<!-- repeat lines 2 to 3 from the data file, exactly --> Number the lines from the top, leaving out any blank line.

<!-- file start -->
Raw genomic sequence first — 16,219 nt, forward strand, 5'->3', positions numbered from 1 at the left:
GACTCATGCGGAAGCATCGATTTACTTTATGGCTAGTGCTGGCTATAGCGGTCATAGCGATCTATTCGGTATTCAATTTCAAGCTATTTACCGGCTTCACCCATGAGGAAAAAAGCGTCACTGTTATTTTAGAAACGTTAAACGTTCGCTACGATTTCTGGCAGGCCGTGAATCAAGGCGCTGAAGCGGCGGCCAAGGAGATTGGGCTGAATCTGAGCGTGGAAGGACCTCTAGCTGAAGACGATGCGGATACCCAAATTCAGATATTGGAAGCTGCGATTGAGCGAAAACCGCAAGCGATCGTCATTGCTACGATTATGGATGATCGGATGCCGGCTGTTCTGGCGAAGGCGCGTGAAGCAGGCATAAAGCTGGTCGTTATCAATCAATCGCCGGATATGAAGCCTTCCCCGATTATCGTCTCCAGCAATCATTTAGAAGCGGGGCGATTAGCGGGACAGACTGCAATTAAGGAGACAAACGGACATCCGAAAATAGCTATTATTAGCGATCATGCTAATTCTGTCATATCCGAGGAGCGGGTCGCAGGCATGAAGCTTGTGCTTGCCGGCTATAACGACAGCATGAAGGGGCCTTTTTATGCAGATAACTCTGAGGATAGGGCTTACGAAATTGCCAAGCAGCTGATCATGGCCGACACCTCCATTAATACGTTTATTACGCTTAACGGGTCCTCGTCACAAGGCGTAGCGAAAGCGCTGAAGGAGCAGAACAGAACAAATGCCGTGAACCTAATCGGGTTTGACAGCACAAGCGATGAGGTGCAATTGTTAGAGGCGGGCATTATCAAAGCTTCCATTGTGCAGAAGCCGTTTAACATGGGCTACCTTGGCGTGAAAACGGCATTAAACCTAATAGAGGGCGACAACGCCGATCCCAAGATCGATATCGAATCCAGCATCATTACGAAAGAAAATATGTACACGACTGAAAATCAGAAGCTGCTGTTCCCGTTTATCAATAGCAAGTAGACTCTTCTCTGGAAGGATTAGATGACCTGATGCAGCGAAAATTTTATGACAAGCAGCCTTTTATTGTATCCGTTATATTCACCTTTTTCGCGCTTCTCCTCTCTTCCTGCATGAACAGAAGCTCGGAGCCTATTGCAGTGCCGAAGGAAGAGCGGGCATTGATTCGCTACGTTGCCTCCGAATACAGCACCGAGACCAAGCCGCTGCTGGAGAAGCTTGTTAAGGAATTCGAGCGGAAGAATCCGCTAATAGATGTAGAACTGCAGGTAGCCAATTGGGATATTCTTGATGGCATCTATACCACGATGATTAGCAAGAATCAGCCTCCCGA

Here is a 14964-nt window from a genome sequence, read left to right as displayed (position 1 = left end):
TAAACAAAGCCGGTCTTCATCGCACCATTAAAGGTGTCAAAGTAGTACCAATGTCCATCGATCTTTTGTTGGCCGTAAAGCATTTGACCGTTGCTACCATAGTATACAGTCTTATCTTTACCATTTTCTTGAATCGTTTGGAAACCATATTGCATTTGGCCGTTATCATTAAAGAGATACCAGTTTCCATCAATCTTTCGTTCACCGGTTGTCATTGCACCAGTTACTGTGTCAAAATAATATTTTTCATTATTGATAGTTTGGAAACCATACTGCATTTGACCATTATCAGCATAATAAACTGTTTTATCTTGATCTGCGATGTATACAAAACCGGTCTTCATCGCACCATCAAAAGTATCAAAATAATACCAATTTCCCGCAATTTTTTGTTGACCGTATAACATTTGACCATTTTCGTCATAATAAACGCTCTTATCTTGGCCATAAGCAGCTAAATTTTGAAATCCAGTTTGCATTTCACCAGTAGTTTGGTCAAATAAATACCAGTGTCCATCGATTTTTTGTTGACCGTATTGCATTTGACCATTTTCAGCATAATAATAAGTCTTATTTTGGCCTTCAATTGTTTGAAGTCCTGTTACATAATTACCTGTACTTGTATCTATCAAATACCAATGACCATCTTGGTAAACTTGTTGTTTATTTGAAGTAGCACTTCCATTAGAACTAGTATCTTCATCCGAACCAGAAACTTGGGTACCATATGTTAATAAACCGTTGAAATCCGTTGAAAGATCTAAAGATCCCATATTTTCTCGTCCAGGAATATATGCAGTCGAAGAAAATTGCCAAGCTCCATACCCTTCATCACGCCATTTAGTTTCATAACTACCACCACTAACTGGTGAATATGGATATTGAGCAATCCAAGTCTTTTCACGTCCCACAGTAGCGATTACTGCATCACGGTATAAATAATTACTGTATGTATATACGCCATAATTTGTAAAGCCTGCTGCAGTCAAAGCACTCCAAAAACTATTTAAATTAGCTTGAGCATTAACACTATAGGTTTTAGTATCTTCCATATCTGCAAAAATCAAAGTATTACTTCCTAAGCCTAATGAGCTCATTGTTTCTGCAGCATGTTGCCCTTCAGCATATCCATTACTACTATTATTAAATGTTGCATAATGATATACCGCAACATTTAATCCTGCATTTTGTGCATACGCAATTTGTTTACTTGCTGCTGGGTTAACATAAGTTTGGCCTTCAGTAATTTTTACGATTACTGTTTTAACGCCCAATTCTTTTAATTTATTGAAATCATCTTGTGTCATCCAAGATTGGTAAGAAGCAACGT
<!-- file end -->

GACTCATGCGGAAGCATCGATTTACTTTATGGCTAGTGCTGGCTATAGCGGTCATAGCGATCTATTCGGTATTCAATTTCAAGCTATTTACCGGCTTCACCCATGAGGAAAAAAGCGTCACTGTTATTTTAGAAACGTTAAACGTTCGCTACGATTTCTGGCAGGCCGTGAATCAAGGCGCTGAAGCGGCGGCCAAGGAGATTGGGCTGAATCTGAGCGTGGAAGGACCTCTAGCTGAAGACGATGCGGATACCCAAATTCAGATATTGGAAGCTGCGATTGAGCGAAAACCGCAAGCGATCGTCATTGCTACGATTATGGATGATCGGATGCCGGCTGTTCTGGCGAAGGCGCGTGAAGCAGGCATAAAGCTGGTCGTTATCAATCAATCGCCGGATATGAAGCCTTCCCCGATTATCGTCTCCAGCAATCATTTAGAAGCGGGGCGATTAGCGGGACAGACTGCAATTAAGGAGACAAACGGACATCCGAAAATAGCTATTATTAGCGATCATGCTAATTCTGTCATATCCGAGGAGCGGGTCGCAGGCATGAAGCTTGTGCTTGCCGGCTATAACGACAGCATGAAGGGGCCTTTTTATGCAGATAACTCTGAGGATAGGGCTTACGAAATTGCCAAGCAGCTGATCATGGCCGACACCTCCATTAATACGTTTATTACGCTTAACGGGTCCTCGTCACAAGGCGTAGCGAAAGCGCTGAAGGAGCAGAACAGAACAAATGCCGTGAACCTAATCGGGTTTGACAGCACAAGCGATGAGGTGCAATTGTTAGAGGCGGGCATTATCAAAGCTTCCATTGTGCAGAAGCCGTTTAACATGGGCTACCTTGGCGTGAAAACGGCATTAAACCTAATAGAGGGCGACAACGCCGATCCCAAGATCGATATCGAATCCAGCATCATTACGAAAGAAAATATGTACACGACTGAAAATCAGAAGCTGCTGTTCCCGTTTATCAATAGCAAGTAGACTCTTCTCTGGAAGGATTAGATGACCTGATGCAGCGAAAATTTTATGACAAGCAGCCTTTTATTGTATCCGTTATATTCACCTTTTTCGCGCTTCTCCTCTCTTCCTGCATGAACAGAAGCTCGGAGCCTATTGCAGTGCCGAAGGAAGAGCGGGCATTGATTCGCTACGTTGCCTCCGAATACAGCACCGAGACCAAGCCGCTGCTGGAGAAGCTTGTTAAGGAATTCGAGCGGAAGAATCCGCTAATAGATGTAGAACTGCAGGTAGCCAATTGGGATATTCTTGATGGCATCTATACCACGATGATTAGCAAGAATCAGCCTCCCGA

Here is a 14964-nt window from a genome sequence, read left to right as displayed (position 1 = left end):